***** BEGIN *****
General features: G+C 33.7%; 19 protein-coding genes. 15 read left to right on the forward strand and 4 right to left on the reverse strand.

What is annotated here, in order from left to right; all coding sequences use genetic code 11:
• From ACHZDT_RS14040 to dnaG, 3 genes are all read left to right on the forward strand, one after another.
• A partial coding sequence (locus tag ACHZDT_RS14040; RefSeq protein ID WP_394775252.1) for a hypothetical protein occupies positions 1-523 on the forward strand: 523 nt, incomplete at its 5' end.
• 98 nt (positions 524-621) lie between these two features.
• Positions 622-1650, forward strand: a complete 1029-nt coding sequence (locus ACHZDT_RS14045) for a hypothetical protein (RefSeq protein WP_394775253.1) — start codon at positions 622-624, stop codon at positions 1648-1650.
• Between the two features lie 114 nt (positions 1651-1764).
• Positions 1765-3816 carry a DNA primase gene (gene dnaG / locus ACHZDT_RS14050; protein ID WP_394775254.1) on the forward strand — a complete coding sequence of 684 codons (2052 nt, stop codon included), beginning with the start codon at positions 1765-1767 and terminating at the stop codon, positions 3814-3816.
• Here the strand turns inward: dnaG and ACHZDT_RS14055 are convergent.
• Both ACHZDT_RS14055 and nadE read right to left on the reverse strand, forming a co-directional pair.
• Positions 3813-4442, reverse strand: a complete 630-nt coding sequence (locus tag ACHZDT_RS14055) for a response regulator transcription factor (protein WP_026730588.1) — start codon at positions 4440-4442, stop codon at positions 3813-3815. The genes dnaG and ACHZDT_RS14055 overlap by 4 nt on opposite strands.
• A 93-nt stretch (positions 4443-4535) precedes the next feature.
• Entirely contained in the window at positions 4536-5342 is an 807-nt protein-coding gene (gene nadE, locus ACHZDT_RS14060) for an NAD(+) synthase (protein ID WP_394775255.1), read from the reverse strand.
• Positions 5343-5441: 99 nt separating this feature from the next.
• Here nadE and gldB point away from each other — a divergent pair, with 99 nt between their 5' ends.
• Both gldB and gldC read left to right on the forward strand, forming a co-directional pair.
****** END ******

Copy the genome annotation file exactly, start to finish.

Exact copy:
General features: G+C 33.7%; 19 protein-coding genes. 15 read left to right on the forward strand and 4 right to left on the reverse strand.

What is annotated here, in order from left to right; all coding sequences use genetic code 11:
• From ACHZDT_RS14040 to dnaG, 3 genes are all read left to right on the forward strand, one after another.
• A partial coding sequence (locus tag ACHZDT_RS14040; RefSeq protein ID WP_394775252.1) for a hypothetical protein occupies positions 1-523 on the forward strand: 523 nt, incomplete at its 5' end.
• 98 nt (positions 524-621) lie between these two features.
• Positions 622-1650, forward strand: a complete 1029-nt coding sequence (locus ACHZDT_RS14045) for a hypothetical protein (RefSeq protein WP_394775253.1) — start codon at positions 622-624, stop codon at positions 1648-1650.
• Between the two features lie 114 nt (positions 1651-1764).
• Positions 1765-3816 carry a DNA primase gene (gene dnaG / locus ACHZDT_RS14050; protein ID WP_394775254.1) on the forward strand — a complete coding sequence of 684 codons (2052 nt, stop codon included), beginning with the start codon at positions 1765-1767 and terminating at the stop codon, positions 3814-3816.
• Here the strand turns inward: dnaG and ACHZDT_RS14055 are convergent.
• Both ACHZDT_RS14055 and nadE read right to left on the reverse strand, forming a co-directional pair.
• Positions 3813-4442, reverse strand: a complete 630-nt coding sequence (locus tag ACHZDT_RS14055) for a response regulator transcription factor (protein WP_026730588.1) — start codon at positions 4440-4442, stop codon at positions 3813-3815. The genes dnaG and ACHZDT_RS14055 overlap by 4 nt on opposite strands.
• A 93-nt stretch (positions 4443-4535) precedes the next feature.
• Entirely contained in the window at positions 4536-5342 is an 807-nt protein-coding gene (gene nadE, locus ACHZDT_RS14060) for an NAD(+) synthase (protein ID WP_394775255.1), read from the reverse strand.
• Positions 5343-5441: 99 nt separating this feature from the next.
• Here nadE and gldB point away from each other — a divergent pair, with 99 nt between their 5' ends.
• Both gldB and gldC read left to right on the forward strand, forming a co-directional pair.